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GREATER MIDWEST REGION

Funded Projects

Required Documentation

Prior to initiating a subaward through the University of Iowa, the following form(s) must be completed by the awardee. For more information about subawards made through the University of Iowa, please see the Division of Sponsored Programs page.  

UI Subaward Initiation Form

This form contains information that must be completed by our awardees prior to initiating a contract. The GMR office will work with awardees to complete this document upon receiving a notice of award. 

Vendor Application

This form is required for any entities that are not already approved vendors at the University of Iowa. 

Online Tutorial of the NNLM Application

Funding Terminology

Period of Performance

The period of performance is the time frame during which the award recipient is expected to complete project work and incur any expenses. The period of performance for all GMR awards begins on May 1st and ends on April 30th of each year. While GMR may make awards prior to May 1st, the contract for the work is not issued until that date and project work should not begin until then. Keep the period of performance in mind when planning a project. If the award recipient runs out of time to complete the project, the GMR may be able to offer a no-cost extension, meaning that the recipient will be given additional time continue the work and complete the final report, but no expenses can be incurred during the extension. If you have questions or concerns regarding the period of performance when planning a project, please email the GMR office.

Subaward

A subaward is an award provided by a pass-through entity, such as the GMR, to a subrecipient to carry out as part of a Federal award. It does not include payments to a contractor or payments to an individual that is a beneficiary of a Federal program. A subawardee has responsibility for programmatic decision making and exercises judgment throughout the scope of the project.

Budget

A budget is an estimate of the costs of a proposed project, including direct costs and F&A costs. Budgets generally consist of an itemized list of expenses, an explanation of the expenses, and a justification of why those expenses are necessary.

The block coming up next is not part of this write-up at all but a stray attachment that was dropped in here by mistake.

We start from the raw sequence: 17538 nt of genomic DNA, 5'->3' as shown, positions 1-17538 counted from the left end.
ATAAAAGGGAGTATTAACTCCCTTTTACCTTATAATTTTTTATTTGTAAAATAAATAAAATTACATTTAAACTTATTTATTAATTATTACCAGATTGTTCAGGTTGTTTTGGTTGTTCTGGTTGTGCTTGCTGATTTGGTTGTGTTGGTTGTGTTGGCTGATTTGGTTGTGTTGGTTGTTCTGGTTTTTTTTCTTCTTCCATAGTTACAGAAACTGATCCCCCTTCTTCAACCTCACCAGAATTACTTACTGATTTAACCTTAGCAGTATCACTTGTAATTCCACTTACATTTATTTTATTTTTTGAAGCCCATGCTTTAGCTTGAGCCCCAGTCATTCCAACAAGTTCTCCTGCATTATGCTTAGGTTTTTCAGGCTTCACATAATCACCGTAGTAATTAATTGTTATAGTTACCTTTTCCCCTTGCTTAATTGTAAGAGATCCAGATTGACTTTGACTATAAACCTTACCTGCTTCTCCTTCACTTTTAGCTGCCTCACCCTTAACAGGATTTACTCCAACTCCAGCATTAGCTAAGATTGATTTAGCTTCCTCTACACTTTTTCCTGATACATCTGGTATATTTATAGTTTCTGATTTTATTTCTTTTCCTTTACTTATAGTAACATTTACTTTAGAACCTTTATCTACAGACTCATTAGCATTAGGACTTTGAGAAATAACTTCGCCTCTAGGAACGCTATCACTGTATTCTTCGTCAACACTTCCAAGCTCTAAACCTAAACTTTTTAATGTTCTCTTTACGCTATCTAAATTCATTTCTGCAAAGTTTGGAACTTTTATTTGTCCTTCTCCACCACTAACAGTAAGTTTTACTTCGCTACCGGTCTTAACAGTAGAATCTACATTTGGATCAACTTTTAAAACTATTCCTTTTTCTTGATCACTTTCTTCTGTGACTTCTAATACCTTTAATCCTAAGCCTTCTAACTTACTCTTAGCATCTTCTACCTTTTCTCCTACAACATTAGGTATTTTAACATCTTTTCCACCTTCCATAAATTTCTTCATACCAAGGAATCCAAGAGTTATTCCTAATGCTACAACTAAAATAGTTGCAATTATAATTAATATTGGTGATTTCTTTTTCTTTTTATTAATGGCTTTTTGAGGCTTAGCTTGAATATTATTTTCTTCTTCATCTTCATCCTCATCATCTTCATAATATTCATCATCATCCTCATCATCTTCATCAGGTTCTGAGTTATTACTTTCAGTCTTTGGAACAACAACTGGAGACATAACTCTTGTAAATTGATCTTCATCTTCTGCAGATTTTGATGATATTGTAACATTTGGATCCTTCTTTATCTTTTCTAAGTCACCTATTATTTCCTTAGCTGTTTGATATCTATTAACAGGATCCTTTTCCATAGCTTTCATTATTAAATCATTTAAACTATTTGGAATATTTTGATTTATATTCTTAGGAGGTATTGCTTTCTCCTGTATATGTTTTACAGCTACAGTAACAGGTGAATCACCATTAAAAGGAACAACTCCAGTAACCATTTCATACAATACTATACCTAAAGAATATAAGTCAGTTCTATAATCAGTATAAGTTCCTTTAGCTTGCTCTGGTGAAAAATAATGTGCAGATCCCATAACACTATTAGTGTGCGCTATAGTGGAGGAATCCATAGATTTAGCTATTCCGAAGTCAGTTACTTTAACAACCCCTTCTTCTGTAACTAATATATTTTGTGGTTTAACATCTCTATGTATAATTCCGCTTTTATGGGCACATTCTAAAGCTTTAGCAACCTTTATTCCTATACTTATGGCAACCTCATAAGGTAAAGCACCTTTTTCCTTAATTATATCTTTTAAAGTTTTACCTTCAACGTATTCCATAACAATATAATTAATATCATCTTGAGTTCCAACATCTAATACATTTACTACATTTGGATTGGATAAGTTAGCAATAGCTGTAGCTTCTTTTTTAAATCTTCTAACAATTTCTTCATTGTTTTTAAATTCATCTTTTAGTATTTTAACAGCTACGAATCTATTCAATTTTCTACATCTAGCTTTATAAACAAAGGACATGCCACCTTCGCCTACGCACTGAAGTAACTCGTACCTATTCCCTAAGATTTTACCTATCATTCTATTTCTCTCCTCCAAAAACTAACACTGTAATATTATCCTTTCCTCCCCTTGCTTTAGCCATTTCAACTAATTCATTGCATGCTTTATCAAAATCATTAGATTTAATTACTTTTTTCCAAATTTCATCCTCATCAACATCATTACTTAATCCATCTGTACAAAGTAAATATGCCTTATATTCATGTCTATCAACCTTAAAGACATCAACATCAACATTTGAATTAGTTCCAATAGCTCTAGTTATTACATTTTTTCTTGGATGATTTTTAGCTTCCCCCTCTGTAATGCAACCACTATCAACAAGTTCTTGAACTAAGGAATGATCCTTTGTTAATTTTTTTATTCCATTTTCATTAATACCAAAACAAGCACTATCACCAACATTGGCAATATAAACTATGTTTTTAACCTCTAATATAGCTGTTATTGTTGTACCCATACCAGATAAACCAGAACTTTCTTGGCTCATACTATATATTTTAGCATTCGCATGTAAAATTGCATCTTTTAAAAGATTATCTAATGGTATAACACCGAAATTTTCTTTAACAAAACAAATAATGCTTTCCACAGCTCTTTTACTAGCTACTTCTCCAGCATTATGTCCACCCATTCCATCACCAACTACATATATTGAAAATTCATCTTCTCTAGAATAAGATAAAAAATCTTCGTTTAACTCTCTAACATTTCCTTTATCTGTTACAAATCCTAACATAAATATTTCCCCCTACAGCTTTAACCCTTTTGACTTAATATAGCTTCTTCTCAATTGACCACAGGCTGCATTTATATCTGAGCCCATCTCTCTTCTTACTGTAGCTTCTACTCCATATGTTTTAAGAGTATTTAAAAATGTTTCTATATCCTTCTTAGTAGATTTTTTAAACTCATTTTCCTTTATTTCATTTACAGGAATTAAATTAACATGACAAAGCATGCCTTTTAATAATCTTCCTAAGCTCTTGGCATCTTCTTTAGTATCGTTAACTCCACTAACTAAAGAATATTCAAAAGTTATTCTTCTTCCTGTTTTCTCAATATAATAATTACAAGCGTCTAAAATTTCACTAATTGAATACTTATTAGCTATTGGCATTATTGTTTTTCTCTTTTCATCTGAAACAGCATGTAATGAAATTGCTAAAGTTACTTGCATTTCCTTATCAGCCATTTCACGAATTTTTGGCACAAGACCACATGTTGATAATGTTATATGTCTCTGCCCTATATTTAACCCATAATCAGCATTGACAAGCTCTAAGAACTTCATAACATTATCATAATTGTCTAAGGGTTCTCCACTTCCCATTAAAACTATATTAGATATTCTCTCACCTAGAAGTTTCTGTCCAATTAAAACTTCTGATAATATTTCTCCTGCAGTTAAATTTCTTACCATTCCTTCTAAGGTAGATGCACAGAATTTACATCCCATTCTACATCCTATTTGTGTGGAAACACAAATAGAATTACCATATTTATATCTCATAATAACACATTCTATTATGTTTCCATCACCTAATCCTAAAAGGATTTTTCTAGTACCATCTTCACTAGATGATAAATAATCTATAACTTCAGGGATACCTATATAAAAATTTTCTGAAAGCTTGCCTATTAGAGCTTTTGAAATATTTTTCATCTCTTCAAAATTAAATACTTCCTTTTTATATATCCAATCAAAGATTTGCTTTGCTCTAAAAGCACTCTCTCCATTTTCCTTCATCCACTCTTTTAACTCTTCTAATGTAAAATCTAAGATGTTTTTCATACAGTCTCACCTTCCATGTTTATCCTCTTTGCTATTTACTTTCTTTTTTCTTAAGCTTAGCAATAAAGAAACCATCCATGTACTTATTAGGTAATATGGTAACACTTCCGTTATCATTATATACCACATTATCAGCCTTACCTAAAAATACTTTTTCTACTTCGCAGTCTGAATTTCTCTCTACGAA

Direct Costs

Direct costs are the costs of a project that can be clearly identified with that specific project. They include: equipment and supplies, consultant fees, travel costs, etc.

Indirect Costs (or F&A)

Indirect costs, also called Facilities and Administrative costs (F&A), are the costs that cannot be easily charged to a specific project. These include facility maintenance, depreciation, utility costs, sponsored programs administration, and general department administration. Since indirect costs cannot be itemized for projects, they are calculated using a fixed percentage rate. It is common for institutions to have a negotiated indirect cost rate in place, but if not, a 10% Modified Total Direct Cost (MTDC) may be applied. An institution may also choose to waive indirect costs entirely.

DUNS Number (Dun and Bradstreet Number)

A DUNS number is a unique 9-digit number used to identify each physical location of a business and establish that business's credit file. This number helps the University of Iowa to help predict the reliability and/or financial stability of your institution. If you need help finding your institution's DUNS number, your business office, division of sponsored programs, or other equivalent department at your institution can likely provide you with this number. You can also use this webform(link is external) to request your DUNS Number online.

NIH Acknowledgement

Any resources developed with project funds must include an acknowledgment of NIH grant support and a disclaimer stating the following:

“Developed resources reported in this [publications, press releases, internet sites] are supported by the National Library of Medicine (NLM), National Institutes of Health (NIH) under cooperative agreement number 1UG4LM012346. The content is solely the responsibility of the authors and does not necessarily represent the official views of the National Institutes of Health.”